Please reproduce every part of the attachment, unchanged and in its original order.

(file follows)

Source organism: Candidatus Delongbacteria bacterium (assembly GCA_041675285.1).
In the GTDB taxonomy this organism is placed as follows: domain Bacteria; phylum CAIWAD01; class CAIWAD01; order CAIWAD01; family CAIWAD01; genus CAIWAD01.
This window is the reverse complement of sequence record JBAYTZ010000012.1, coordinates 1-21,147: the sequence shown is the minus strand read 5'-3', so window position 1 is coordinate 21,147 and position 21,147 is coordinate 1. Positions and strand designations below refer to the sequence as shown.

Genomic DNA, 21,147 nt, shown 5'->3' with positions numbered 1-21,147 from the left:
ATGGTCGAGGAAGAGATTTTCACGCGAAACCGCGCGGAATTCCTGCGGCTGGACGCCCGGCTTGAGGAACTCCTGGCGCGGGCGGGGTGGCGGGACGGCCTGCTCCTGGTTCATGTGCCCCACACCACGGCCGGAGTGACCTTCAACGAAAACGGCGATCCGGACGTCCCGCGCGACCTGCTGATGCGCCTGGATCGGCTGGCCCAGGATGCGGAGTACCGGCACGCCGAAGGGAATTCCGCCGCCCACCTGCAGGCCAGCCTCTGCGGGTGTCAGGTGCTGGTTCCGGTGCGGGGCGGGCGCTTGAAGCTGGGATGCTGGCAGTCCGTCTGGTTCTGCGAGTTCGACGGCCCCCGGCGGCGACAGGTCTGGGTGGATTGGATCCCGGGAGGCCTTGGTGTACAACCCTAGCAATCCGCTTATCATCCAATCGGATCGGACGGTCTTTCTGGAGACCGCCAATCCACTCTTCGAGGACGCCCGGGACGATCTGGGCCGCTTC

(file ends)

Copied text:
Source organism: Candidatus Delongbacteria bacterium (assembly GCA_041675285.1).
In the GTDB taxonomy this organism is placed as follows: domain Bacteria; phylum CAIWAD01; class CAIWAD01; order CAIWAD01; family CAIWAD01; genus CAIWAD01.
This window is the reverse complement of sequence record JBAYTZ010000012.1, coordinates 1-21,147: the sequence shown is the minus strand read 5'-3', so window position 1 is coordinate 21,147 and position 21,147 is coordinate 1. Positions and strand designations below refer to the sequence as shown.

Genomic DNA, 21,147 nt, shown 5'->3' with positions numbered 1-21,147 from the left:
ATGGTCGAGGAAGAGATTTTCACGCGAAACCGCGCGGAATTCCTGCGGCTGGACGCCCGGCTTGAGGAACTCCTGGCGCGGGCGGGGTGGCGGGACGGCCTGCTCCTGGTTCATGTGCCCCACACCACGGCCGGAGTGACCTTCAACGAAAACGGCGATCCGGACGTCCCGCGCGACCTGCTGATGCGCCTGGATCGGCTGGCCCAGGATGCGGAGTACCGGCACGCCGAAGGGAATTCCGCCGCCCACCTGCAGGCCAGCCTCTGCGGGTGTCAGGTGCTGGTTCCGGTGCGGGGCGGGCGCTTGAAGCTGGGATGCTGGCAGTCCGTCTGGTTCTGCGAGTTCGACGGCCCCCGGCGGCGACAGGTCTGGGTGGATTGGATCCCGGGAGGCCTTGGTGTACAACCCTAGCAATCCGCTTATCATCCAATCGGATCGGACGGTCTTTCTGGAGACCGCCAATCCACTCTTCGAGGACGCCCGGGACGATCTGGGCCGCTTC